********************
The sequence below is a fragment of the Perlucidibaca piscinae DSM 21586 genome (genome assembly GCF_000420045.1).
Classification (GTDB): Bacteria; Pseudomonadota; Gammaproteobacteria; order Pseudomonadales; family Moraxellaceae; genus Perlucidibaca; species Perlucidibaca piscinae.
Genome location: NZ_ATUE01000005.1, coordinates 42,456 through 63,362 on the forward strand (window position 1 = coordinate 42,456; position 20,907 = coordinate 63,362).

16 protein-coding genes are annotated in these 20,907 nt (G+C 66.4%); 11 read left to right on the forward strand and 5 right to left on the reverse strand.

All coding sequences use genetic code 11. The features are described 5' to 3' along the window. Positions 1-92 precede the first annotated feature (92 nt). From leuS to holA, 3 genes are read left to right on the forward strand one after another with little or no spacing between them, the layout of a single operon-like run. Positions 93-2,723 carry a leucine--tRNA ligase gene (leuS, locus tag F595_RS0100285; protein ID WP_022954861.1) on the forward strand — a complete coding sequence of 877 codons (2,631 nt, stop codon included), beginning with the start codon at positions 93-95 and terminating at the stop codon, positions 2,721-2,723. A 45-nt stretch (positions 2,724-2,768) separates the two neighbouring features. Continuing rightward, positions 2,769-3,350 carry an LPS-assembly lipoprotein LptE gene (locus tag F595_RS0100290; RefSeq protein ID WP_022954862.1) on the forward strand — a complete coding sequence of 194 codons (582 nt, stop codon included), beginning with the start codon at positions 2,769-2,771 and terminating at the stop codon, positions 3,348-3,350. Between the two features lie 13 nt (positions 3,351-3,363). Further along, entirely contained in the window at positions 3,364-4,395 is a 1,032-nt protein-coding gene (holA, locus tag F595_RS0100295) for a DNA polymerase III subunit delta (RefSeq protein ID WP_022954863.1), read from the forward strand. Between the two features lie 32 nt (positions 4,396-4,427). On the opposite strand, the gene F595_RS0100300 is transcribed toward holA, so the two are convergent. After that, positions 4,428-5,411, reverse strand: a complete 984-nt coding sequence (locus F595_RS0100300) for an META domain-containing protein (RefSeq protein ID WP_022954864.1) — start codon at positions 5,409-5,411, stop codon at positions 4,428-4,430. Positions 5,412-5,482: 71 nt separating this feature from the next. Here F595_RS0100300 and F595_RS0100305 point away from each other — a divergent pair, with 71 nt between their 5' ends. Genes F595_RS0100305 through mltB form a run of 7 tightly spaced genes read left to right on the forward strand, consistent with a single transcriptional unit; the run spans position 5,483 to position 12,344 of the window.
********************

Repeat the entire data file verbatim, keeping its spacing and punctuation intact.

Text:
The sequence below is a fragment of the Perlucidibaca piscinae DSM 21586 genome (genome assembly GCF_000420045.1).
Classification (GTDB): Bacteria; Pseudomonadota; Gammaproteobacteria; order Pseudomonadales; family Moraxellaceae; genus Perlucidibaca; species Perlucidibaca piscinae.
Genome location: NZ_ATUE01000005.1, coordinates 42,456 through 63,362 on the forward strand (window position 1 = coordinate 42,456; position 20,907 = coordinate 63,362).

16 protein-coding genes are annotated in these 20,907 nt (G+C 66.4%); 11 read left to right on the forward strand and 5 right to left on the reverse strand.

All coding sequences use genetic code 11. The features are described 5' to 3' along the window. Positions 1-92 precede the first annotated feature (92 nt). From leuS to holA, 3 genes are read left to right on the forward strand one after another with little or no spacing between them, the layout of a single operon-like run. Positions 93-2,723 carry a leucine--tRNA ligase gene (leuS, locus tag F595_RS0100285; protein ID WP_022954861.1) on the forward strand — a complete coding sequence of 877 codons (2,631 nt, stop codon included), beginning with the start codon at positions 93-95 and terminating at the stop codon, positions 2,721-2,723. A 45-nt stretch (positions 2,724-2,768) separates the two neighbouring features. Continuing rightward, positions 2,769-3,350 carry an LPS-assembly lipoprotein LptE gene (locus tag F595_RS0100290; RefSeq protein ID WP_022954862.1) on the forward strand — a complete coding sequence of 194 codons (582 nt, stop codon included), beginning with the start codon at positions 2,769-2,771 and terminating at the stop codon, positions 3,348-3,350. Between the two features lie 13 nt (positions 3,351-3,363). Further along, entirely contained in the window at positions 3,364-4,395 is a 1,032-nt protein-coding gene (holA, locus tag F595_RS0100295) for a DNA polymerase III subunit delta (RefSeq protein ID WP_022954863.1), read from the forward strand. Between the two features lie 32 nt (positions 4,396-4,427). On the opposite strand, the gene F595_RS0100300 is transcribed toward holA, so the two are convergent. After that, positions 4,428-5,411, reverse strand: a complete 984-nt coding sequence (locus F595_RS0100300) for an META domain-containing protein (RefSeq protein ID WP_022954864.1) — start codon at positions 5,409-5,411, stop codon at positions 4,428-4,430. Positions 5,412-5,482: 71 nt separating this feature from the next. Here F595_RS0100300 and F595_RS0100305 point away from each other — a divergent pair, with 71 nt between their 5' ends. Genes F595_RS0100305 through mltB form a run of 7 tightly spaced genes read left to right on the forward strand, consistent with a single transcriptional unit; the run spans position 5,483 to position 12,344 of the window.